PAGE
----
By Sachiko Ishikawa | Translated by Hatsune Sawada
Illustration by Emily Howard
A husband and wife shall adopt the surname of the husband or wife in accordance with that which is decided at the time of marriage
– Article 750 of the Japanese Civil code
Marriage in Japan forces both parties to share the same surname – and it is currently the only country in the world to enforce such rules – which were only instated in 1896. Today, in 2020, there seems to be no new developments in the National Diet regarding a legal reform despite several lawsuits and nation-wide petitions.
“I got married at a young age,” explains Mrs. Naho Ida, Secretary-General of Sentakuteki Fufu Bessei, Zenkoku Chinjyo Action (The Selective Separate Spousal Surname National Petition Action). “I did not want to change my last name, but my families and everyone around said I need to change my name because I am female. After I got divorced, I decided to keep that last name, because I had advanced my career with that name for over a decade. Years later, I met someone new. Neither my children nor I wanted to change our names, and I did not want my new husband to take my ex-husband’s last name either. Therefore, we decided to opt for a de facto marriage. However, when he had to undergo a serious surgery, the hospital did not allow me to sign his papers unless we were under legal marriage. Thus, I had no choice but to get legally married and change my name again. There were so many paperworks to go through, and my legal identity changed once again. I feel devastated.”
This is the story shared to Voice Up Japan, and the spark that would turn into a whole national movement to guarantee the rights of men and women who do not wish to change their surnames upon marrying.
After this exhausting back and forth just to keep her name, Mrs. Ida reached out to Twitter where “There were so many people who were also conflicted about changing their names due to marriage.” After meeting several people and activists, they decided to reach out to Fumiaki Matsumoto in Nakano Ward (Tokyo), an LDP member of the National Diet.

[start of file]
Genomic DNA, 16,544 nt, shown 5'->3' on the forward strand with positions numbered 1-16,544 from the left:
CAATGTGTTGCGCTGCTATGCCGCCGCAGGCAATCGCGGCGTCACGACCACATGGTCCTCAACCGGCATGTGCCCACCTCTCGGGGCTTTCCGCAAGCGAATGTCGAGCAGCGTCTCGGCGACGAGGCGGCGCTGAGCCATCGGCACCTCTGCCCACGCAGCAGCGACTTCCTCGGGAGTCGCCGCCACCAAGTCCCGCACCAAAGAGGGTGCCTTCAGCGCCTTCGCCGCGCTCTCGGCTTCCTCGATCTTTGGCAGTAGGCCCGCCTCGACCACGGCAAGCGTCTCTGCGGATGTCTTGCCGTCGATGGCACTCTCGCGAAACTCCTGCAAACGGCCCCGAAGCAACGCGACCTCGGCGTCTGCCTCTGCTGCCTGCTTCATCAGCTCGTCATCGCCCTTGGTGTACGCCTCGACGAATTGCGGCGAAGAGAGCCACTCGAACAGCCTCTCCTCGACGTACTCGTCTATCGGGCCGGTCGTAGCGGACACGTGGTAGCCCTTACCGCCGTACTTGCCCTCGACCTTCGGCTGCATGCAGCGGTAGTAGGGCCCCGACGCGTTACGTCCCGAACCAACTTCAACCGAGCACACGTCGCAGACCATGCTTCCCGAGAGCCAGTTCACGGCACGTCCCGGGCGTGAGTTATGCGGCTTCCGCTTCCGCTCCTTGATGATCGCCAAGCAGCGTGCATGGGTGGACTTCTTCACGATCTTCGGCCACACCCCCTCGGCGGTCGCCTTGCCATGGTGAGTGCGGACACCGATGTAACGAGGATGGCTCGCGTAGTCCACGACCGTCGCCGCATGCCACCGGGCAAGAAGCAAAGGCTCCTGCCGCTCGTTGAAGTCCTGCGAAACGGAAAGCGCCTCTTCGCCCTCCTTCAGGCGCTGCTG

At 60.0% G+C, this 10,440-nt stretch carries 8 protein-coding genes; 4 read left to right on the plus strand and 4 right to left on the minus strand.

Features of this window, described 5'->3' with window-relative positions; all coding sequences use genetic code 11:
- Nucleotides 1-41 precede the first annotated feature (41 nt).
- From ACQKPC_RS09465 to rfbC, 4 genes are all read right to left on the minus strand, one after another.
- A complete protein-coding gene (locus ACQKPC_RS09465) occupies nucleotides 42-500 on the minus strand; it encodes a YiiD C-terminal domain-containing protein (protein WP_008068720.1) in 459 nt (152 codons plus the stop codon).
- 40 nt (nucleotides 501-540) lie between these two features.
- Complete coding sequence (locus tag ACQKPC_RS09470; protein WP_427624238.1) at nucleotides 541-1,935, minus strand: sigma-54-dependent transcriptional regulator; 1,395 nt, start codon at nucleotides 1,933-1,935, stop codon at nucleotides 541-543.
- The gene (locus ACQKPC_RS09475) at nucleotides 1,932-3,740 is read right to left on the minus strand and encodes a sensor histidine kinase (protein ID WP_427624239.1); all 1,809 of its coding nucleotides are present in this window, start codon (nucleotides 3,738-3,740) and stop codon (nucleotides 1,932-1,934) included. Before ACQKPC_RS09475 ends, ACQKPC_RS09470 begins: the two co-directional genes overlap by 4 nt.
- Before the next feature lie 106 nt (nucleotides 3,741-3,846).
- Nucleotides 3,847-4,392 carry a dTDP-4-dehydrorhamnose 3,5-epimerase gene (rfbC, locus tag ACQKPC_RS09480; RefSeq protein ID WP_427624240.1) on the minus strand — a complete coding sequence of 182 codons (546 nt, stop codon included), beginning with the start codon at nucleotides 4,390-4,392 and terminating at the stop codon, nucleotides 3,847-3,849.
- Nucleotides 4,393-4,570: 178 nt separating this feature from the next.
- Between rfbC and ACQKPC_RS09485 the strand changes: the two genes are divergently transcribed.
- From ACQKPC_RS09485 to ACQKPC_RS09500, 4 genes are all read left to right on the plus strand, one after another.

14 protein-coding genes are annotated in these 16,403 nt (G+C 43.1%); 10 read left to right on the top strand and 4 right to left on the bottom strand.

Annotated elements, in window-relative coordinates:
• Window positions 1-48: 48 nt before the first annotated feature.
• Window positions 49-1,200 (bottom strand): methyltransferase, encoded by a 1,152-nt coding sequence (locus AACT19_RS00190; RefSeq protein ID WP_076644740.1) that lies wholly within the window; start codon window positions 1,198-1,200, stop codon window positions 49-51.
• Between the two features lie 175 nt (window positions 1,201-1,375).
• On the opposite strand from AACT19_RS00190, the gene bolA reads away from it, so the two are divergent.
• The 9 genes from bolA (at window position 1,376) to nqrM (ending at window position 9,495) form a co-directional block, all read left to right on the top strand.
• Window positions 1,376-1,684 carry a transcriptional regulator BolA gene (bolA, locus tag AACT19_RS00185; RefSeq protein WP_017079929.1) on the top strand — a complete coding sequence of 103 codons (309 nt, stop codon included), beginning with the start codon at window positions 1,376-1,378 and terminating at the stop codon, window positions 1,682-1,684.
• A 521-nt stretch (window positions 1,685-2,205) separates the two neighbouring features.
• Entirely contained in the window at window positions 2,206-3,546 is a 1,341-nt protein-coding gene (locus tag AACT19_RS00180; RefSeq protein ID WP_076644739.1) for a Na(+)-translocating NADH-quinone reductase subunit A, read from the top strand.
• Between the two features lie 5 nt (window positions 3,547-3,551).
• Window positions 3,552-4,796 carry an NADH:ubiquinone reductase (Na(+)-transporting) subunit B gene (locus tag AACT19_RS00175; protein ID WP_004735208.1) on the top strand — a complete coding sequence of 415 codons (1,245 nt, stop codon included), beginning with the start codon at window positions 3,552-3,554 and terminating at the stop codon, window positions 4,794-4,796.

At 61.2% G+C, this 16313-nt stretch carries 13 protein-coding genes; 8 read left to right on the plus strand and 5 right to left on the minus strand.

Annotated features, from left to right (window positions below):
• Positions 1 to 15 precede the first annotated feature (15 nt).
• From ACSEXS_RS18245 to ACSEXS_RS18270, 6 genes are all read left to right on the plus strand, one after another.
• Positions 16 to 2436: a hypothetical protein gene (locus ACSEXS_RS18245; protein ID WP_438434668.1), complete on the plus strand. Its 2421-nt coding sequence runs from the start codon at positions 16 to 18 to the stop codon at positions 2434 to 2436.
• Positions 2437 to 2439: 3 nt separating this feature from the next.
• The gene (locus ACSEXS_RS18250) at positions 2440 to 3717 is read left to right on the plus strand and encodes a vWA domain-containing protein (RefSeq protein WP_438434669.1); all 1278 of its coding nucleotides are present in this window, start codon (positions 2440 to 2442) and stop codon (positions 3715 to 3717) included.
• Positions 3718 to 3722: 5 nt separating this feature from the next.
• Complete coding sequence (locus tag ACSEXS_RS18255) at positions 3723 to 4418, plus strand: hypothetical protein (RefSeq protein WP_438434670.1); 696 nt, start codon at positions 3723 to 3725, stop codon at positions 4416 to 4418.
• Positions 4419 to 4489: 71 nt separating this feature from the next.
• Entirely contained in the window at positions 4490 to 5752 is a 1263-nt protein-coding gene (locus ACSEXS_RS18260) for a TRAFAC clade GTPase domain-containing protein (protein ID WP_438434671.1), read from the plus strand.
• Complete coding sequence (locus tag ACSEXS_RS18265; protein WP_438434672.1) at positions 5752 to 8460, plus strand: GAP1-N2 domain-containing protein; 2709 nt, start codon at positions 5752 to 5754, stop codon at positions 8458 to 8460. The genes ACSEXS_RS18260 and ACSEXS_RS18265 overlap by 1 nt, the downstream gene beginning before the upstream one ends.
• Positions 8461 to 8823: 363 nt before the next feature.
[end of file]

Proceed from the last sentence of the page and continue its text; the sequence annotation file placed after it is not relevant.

“If you want to change the law,” he said, “you will have to make a petition and gather opinions in writing to send to the National Diet through your local assemblies. If you can show that these many people want a legal reform, MPs will realize that this is something they need to take into consideration.” With his help, they finally gathered the information and the momentum they needed in order to successfully create “Sentakuteki Fufu Bessei, Zenkoku Chinjyo Action” and send their first official petition to the National Diet in December of 2018. Besides Chinjyo Action, which counts now around 200 members, several organizations have risen in order to combat Article 15 and seek change.
69% are in favor of allowing separate surnames
In 2015, the Supreme Court ruled Article 750 of the Japanese Civil code constitutional, despite several appeals and lawsuits to this day and the UN’s Convention on the Elimination of All Forms of Discrimination against Women (CEDAW).
A survey conducted by the Asahi Shimbun by phone to 2,166 people in January this year shows that 69% were in favor of allowing separate surnames, as opposed to 24% of people against it (and a 7% without comment). Also of note, in all age groups, over 70% of women were in favor.
Additionally, a 2017 survey in Japan of 606,866 marriages revealed that only 4.1% of men take their wives’ name—which means the brunt of the paperwork falls on women’s shoulders. These documents include, but are not limited to:
- Koseki Tohon (Family Registry)
- Juminhyo (Certificate of Residence)
- IDs (passports, My Number cards, Driver’s license, etc)
- Bank accounts (renewal of all cards and updates to all automated systems)
- Mobile phones
- Pension Services
- Public and private insurances (health, life, etc)
- Workplace documentation
- Acquiring a new hanko (personal seal) to handle most of the paperwork above